Hamilton Mayor Fred Eisenberger says city's finances are taking a hit from virus pandemic

News Apr 04, 2020 by Kevin Werner Stoney Creek News

Hamilton is taking a significant financial hit as it fights the novel coronavirus pandemic.

Mayor Fred Eisenberger, who called the current pandemic “unprecedented” and compared it to a “bad movie getting worse,” said the city is spending millions of dollars while also losing “millions” in revenue.

“I don’t have a number for you right now,” he said. “That’s something our finance folks are working on, but it is in the millions for sure on a weekly basis.”

Even though councillors approved allowing property owners to defer paying their April 30 tax installments for 60 days – as well as waiving any penalties and interest – Eisenberger is encouraging the public to pay their taxes if they can.

“We need the money,” he has said.

Municipalities, Eisenberger said, are prevented by provincial law to operate deficits, but he expects some will see red ink on their balance sheet this year. Usually municipalities can dip into reserves to cover any unexpected costs, but Hamilton has, over the last few years, been taking money out of its reserve accounts to a point where finance officials were warning councillors to stop it.

The city has closed municipal facilities until at least May 25 while also preventing people from gathering at popular public parks and locations. Yet Hamilton continues to provide essential services such as fire, paramedic and even development applications, along with operating its water and wastewater, providing waste collection and conducting needed infrastructure improvements.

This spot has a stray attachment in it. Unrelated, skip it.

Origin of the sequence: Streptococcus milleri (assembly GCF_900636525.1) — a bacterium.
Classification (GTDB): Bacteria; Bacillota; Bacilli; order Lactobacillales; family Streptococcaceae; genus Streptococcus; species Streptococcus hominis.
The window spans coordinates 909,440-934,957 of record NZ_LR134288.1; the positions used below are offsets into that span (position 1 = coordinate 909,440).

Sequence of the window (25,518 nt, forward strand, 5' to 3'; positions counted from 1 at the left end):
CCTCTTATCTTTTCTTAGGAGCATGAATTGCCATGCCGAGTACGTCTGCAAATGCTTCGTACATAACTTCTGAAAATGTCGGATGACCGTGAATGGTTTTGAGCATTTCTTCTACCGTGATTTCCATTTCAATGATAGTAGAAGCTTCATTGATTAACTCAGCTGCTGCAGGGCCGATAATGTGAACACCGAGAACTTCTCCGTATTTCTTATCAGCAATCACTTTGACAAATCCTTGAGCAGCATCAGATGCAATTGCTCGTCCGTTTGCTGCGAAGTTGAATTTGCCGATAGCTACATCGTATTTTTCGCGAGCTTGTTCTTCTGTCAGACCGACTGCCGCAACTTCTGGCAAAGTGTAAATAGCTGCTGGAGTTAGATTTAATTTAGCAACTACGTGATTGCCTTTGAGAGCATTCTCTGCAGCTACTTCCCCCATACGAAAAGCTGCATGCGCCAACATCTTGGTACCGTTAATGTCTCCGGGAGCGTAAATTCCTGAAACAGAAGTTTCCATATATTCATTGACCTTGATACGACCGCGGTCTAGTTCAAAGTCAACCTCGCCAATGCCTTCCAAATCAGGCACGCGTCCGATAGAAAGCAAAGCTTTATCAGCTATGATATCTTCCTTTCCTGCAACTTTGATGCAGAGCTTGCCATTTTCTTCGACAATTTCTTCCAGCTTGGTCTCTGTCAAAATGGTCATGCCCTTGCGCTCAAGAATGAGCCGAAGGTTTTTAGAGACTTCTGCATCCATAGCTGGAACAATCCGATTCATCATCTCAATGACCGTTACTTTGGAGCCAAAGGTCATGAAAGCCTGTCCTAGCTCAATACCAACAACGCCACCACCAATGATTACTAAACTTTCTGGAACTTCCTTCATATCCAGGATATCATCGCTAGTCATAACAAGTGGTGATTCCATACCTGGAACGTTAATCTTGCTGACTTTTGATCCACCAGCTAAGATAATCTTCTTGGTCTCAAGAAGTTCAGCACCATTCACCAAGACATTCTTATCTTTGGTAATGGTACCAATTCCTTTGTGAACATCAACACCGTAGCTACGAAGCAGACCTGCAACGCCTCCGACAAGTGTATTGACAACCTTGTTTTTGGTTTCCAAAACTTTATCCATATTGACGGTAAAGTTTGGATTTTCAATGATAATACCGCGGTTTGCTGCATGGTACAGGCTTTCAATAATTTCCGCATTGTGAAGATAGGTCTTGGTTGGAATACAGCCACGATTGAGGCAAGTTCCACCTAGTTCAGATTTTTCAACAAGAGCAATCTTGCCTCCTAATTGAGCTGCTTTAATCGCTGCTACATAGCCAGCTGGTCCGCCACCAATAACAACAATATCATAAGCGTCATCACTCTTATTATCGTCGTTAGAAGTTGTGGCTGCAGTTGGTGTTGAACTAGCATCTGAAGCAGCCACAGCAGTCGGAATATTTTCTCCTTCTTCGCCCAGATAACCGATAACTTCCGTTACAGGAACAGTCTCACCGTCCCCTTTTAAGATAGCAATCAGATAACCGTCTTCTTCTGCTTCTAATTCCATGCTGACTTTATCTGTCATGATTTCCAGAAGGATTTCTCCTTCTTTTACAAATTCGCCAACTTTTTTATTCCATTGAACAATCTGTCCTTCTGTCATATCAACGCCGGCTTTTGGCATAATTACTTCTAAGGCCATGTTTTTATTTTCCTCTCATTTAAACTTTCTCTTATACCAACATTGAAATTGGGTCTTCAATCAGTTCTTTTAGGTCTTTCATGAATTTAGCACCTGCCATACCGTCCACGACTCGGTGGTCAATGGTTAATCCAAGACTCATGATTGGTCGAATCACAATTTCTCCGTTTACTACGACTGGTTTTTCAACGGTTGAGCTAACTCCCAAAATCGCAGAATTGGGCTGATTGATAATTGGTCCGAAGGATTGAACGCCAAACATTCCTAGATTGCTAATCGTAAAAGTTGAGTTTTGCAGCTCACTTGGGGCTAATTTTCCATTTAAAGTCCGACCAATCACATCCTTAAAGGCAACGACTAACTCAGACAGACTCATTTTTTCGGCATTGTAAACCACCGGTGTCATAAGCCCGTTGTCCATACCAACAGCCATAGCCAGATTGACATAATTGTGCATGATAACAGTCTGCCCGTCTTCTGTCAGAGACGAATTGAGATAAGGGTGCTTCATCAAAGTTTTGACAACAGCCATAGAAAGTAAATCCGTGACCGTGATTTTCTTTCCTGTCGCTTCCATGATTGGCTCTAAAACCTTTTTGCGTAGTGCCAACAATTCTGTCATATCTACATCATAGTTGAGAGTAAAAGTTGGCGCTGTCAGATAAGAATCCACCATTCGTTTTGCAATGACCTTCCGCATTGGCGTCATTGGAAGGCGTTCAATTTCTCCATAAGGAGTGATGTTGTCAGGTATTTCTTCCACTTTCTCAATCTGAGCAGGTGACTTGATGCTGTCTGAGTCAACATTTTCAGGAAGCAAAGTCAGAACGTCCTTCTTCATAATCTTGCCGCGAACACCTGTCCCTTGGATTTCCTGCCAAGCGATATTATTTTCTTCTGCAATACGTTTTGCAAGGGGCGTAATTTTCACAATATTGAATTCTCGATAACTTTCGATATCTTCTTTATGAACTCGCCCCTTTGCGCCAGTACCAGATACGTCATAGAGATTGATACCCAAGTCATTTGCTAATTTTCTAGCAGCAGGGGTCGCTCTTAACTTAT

It has incurred extra costs, such as cleaning public spaces, screening for the virus, buying additional personal protective equipment, as well as sending additional money to long-term care facilities for cleaning expenses.

Revenue has slowed to a trickle since the city stopped enforcing metered and surface lot parking, began offering free transit to people to use for essential travel only, and providing refunds to individuals who had signed up for various programs at recreation centres.

Hamilton Mayor Fred Eisenberger says city is losing 'millions' of dollars a week fighting coronavirus pandemic

News Apr 04, 2020 by Kevin Werner Stoney Creek News

Hamilton is taking a significant financial hit as it fights the novel coronavirus pandemic.

Mayor Fred Eisenberger, who called the current pandemic “unprecedented” and compared it to a “bad movie getting worse,” said the city is spending millions of dollars while also losing “millions” in revenue.

“I don’t have a number for you right now,” he said. “That’s something our finance folks are working on, but it is in the millions for sure on a weekly basis.”

Even though councillors approved allowing property owners to defer paying their April 30 tax installments for 60 days – as well as waiving any penalties and interest – Eisenberger is encouraging the public to pay their taxes if they can.

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“We need the money,” he has said.